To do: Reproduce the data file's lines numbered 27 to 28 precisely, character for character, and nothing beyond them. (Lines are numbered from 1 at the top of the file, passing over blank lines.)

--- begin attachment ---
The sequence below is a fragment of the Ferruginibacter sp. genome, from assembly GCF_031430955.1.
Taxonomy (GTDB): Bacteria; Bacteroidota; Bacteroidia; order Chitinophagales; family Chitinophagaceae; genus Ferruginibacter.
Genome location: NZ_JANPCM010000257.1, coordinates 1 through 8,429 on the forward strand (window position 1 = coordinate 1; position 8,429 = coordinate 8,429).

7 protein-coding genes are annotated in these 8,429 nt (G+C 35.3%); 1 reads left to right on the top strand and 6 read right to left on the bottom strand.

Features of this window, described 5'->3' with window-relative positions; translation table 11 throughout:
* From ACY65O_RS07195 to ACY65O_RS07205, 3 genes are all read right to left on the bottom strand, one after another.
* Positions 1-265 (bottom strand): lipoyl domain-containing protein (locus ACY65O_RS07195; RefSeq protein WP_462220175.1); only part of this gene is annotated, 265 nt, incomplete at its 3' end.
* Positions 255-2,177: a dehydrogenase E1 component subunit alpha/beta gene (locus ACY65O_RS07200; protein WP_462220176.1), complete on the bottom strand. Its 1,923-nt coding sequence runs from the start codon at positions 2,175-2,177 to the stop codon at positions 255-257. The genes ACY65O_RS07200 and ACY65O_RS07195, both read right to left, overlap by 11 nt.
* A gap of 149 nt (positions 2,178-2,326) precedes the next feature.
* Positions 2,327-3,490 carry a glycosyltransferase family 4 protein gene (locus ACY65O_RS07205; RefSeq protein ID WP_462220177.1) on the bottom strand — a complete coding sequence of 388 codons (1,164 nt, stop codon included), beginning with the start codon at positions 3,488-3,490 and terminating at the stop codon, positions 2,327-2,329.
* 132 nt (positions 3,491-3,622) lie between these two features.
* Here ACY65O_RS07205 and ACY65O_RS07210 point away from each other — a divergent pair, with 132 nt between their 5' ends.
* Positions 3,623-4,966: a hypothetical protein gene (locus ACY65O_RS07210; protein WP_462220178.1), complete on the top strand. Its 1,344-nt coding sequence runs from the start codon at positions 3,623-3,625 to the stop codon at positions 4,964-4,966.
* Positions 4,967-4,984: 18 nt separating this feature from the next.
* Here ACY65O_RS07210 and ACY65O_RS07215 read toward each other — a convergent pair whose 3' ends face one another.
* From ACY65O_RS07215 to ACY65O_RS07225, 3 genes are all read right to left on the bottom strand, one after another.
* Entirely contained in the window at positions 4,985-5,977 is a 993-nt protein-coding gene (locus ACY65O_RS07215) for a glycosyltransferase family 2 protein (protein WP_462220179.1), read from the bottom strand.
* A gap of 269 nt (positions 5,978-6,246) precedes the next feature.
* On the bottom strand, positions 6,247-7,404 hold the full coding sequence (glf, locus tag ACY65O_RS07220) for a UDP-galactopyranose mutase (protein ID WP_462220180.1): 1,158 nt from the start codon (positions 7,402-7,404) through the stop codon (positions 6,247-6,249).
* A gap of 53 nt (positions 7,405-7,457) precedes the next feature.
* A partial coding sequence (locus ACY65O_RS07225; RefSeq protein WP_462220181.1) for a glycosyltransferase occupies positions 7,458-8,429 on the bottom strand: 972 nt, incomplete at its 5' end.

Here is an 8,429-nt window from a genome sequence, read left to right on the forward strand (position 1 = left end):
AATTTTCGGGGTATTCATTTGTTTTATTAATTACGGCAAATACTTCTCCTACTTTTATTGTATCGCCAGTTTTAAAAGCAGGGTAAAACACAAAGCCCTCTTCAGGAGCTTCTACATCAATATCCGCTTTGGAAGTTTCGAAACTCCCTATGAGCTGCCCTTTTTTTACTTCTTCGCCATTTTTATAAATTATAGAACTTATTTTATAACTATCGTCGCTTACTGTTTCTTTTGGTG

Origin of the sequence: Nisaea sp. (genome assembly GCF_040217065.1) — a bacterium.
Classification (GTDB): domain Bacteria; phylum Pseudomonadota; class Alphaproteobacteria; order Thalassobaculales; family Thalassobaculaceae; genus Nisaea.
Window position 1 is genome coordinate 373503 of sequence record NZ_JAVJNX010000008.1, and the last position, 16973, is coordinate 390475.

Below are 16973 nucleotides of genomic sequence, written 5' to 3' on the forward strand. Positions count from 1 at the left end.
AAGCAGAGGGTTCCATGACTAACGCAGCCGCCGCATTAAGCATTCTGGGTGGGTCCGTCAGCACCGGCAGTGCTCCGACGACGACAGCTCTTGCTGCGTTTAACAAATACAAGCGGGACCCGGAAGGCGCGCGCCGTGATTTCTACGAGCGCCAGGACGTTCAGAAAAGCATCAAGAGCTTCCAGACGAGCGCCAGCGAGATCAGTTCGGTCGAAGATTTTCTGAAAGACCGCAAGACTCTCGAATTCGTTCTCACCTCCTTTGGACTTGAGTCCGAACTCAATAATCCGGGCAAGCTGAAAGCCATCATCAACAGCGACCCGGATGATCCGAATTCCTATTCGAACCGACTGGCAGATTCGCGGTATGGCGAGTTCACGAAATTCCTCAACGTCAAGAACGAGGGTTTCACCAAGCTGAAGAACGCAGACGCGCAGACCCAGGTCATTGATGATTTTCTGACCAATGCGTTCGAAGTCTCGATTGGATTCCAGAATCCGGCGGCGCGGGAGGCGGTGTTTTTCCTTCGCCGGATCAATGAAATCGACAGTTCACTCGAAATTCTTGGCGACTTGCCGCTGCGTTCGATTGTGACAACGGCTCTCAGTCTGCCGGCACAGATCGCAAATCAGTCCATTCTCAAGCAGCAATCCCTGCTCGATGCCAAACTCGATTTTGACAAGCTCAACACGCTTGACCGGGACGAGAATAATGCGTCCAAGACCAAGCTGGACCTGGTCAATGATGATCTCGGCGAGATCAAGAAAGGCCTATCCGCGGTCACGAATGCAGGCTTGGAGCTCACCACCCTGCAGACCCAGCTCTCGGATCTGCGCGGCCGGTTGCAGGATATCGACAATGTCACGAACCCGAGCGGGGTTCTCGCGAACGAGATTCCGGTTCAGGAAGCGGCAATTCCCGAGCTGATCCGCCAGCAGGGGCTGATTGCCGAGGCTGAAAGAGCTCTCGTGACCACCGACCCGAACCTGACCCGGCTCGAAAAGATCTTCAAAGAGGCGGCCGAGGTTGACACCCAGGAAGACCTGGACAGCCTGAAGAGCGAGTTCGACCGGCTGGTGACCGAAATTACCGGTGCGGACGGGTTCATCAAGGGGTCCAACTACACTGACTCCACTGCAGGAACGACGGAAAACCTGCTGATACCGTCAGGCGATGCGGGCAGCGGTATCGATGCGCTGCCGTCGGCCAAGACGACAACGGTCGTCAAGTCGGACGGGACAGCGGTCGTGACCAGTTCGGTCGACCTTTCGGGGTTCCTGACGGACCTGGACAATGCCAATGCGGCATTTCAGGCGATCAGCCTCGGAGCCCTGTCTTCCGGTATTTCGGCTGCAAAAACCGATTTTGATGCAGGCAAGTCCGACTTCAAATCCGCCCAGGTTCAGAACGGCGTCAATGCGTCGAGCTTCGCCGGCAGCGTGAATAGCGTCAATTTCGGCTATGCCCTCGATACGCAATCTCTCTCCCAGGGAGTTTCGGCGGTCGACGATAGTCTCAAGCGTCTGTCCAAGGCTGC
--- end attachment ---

Below are 16973 nucleotides of genomic sequence, written 5' to 3' on the forward strand. Positions count from 1 at the left end.
AAGCAGAGGGTTCCATGACTAACGCAGCCGCCGCATTAAGCATTCTGGGTGGGTCCGTCAGCACCGGCAGTGCTCCGACGACGACAGCTCTTGCTGCGTTTAACAAATACAAGCGGGACCCGGAAGGCGCGCGCCGTGATTTCTACGAGCGCCAGGACGTTCAGAAAAGCATCAAGAGCTTCCAGACGAGCGCCAGCGAGATCAGTTCGGTCGAAGATTTTCTGAAAGACCGCAAGACTCTCGAATTCGTTCTCACCTCCTTTGGACTTGAGTCCGAACTCAATAATCCGGGCAAGCTGAAAGCCATCATCAACAGCGACCCGGATGATCCGAATTCCTATTCGAACCGACTGGCAGATTCGCGGTATGGCGAGTTCACGAAATTCCTCAACGTCAAGAACGAGGGTTTCACCAAGCTGAAGAACGCAGACGCGCAGACCCAGGTCATTGATGATTTTCTGACCAATGCGTTCGAAGTCTCGATTGGATTCCAGAATCCGGCGGCGCGGGAGGCGGTGTTTTTCCTTCGCCGGATCAATGAAATCGACAGTTCACTCGAAATTCTTGGCGACTTGCCGCTGCGTTCGATTGTGACAACGGCTCTCAGTCTGCCGGCACAGATCGCAAATCAGTCCATTCTCAAGCAGCAATCCCTGCTCGATGCCAAACTCGATTTTGACAAGCTCAACACGCTTGACCGGGACGAGAATAATGCGTCCAAGACCAAGCTGGACCTGGTCAATGATGATCTCGGCGAGATCAAGAAAGGCCTATCCGCGGTCACGAATGCAGGCTTGGAGCTCACCACCCTGCAGACCCAGCTCTCGGATCTGCGCGGCCGGTTGCAGGATATCGACAATGTCACGAACCCGAGCGGGGTTCTCGCGAACGAGATTCCGGTTCAGGAAGCGGCAATTCCCGAGCTGATCCGCCAGCAGGGGCTGATTGCCGAGGCTGAAAGAGCTCTCGTGACCACCGACCCGAACCTGACCCGGCTCGAAAAGATCTTCAAAGAGGCGGCCGAGGTTGACACCCAGGAAGACCTGGACAGCCTGAAGAGCGAGTTCGACCGGCTGGTGACCGAAATTACCGGTGCGGACGGGTTCATCAAGGGGTCCAACTACACTGACTCCACTGCAGGAACGACGGAAAACCTGCTGATACCGTCAGGCGATGCGGGCAGCGGTATCGATGCGCTGCCGTCGGCCAAGACGACAACGGTCGTCAAGTCGGACGGGACAGCGGTCGTGACCAGTTCGGTCGACCTTTCGGGGTTCCTGACGGACCTGGACAATGCCAATGCGGCATTTCAGGCGATCAGCCTCGGAGCCCTGTCTTCCGGTATTTCGGCTGCAAAAACCGATTTTGATGCAGGCAAGTCCGACTTCAAATCCGCCCAGGTTCAGAACGGCGTCAATGCGTCGAGCTTCGCCGGCAGCGTGAATAGCGTCAATTTCGGCTATGCCCTCGATACGCAATCTCTCTCCCAGGGAGTTTCGGCGGTCGACGATAGTCTCAAGCGTCTGTCCAAGGCTGC